After you’ve made a recording, it’s stored in the Disc Menu, which is a good-looking and clearly laid out screen that uses moving thumbnail images to illustrate each recording. The setup menu is similarly well designed, arranging all of the crucial options into logical submenus. The only let down from a presentational point of view is the EPG, which lists the programmes in a very unhelpful list format instead of the programme ‘grid’ used by the vast majority of other Freeview recorders. It’s much harder than it should be to find a particular programme, and the information is a little tricky to call up.
The ease of use factor is further reduced by the unit’s unresponsive software, which makes flicking through the channels a very laborious process. The pause is long enough to make you press the button again, only to find it registered the first time. But strangely, the MHEG digital text function is very slick, flicking from page to page with no delay at all.
Thankfully there are no complaints with the D-R17DT’s picture performance. Recording a variety of TV programmes onto a DVD-RW disc in XP reveals some very competent video encoding at play inside, producing recordings that look every bit as good as the live signal. The quality is helped along by some smooth 1080p upscaling, which keeps artefacts at bay and makes the picture seem clean, sharp and dynamic.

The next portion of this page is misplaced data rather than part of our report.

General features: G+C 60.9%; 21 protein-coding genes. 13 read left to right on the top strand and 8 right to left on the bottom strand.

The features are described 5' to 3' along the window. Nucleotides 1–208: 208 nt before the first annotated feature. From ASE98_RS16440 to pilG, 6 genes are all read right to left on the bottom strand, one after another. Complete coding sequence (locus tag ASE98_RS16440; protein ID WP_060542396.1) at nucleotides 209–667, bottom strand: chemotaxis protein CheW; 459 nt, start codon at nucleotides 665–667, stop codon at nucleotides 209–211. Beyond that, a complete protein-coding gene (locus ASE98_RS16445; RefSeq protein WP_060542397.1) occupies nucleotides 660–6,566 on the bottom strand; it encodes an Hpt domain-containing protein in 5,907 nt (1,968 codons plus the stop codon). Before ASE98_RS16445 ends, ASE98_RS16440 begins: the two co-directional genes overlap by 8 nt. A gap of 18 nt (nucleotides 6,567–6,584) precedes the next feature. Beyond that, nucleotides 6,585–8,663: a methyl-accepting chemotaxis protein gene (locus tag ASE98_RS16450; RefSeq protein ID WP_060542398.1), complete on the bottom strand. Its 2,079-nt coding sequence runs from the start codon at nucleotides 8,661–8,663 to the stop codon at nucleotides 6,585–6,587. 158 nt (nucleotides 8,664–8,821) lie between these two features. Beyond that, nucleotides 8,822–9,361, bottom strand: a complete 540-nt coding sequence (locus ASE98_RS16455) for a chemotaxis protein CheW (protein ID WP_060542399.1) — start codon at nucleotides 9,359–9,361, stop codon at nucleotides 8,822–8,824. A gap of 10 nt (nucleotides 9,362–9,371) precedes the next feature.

Tricky fast-moving material like live football broadcasts are captured without excessive amounts of pixellation or break-up, while colour reproduction is very strong and free from the smudgy MPEG noise and banding that can occur with below-par processing.
Dropping down to SP mode increases the noise but not by much, but in LP you start to notice some serious picture degradation, with small details getting blurred out and text becoming harder to read. Movement also becomes less assured, with some jagged edges and twitchy noise around moving objects. But if you accept this as an acceptable quality trade-off for longer recording time, it suddenly becomes more tolerable.
In EP and SLP modes, be prepared for even greater levels of noise and even less detail on display than LP. But as long as you stick to fairly undemanding material then these modes are perfectly watchable – in fact, as low bitrate modes go, they’re actually rather impressive.
Not only is the D-R17DT a superb recorder, but it’s also a dab hand with pre-recorded DVDs. ”Spider-Man 2” demonstrates its talents perfectly, with the New York streets providing lots of detail for the deck to get its teeth into, which it reproduces with no trouble. Strongly coloured objects like Spidey’s red suit or yellow taxi cabs are also rendered with a welcoming warmth and vibrancy that looks great on a large screen flat-panel TV.
The deck is a little picky when it comes to multimedia playback, playing DivX, MP3 and JPEG files from some discs but not others. But when it works the results are very impressive, playing compressed files without a hitch. This is backed up by clean and undistorted stereo CD playback from the analogue outputs and thrilling 5.1-channel movie sound through our test amp.
The presence of impressive 1080p upscaling and a digital tuner are commendable on a recorder at this price, and picture quality is as good as, if not better than its big name rivals. The D-R17DT’s only crimes are its sluggish Freeview functionality, poorly designed EPG and lack of sockets on the front – if these flaws are likely to bother you, then you’re better off waiting for Toshiba’s forthcoming DR-18DT, which we’re told addresses some of the operational issues we’ve identified.
Score in detail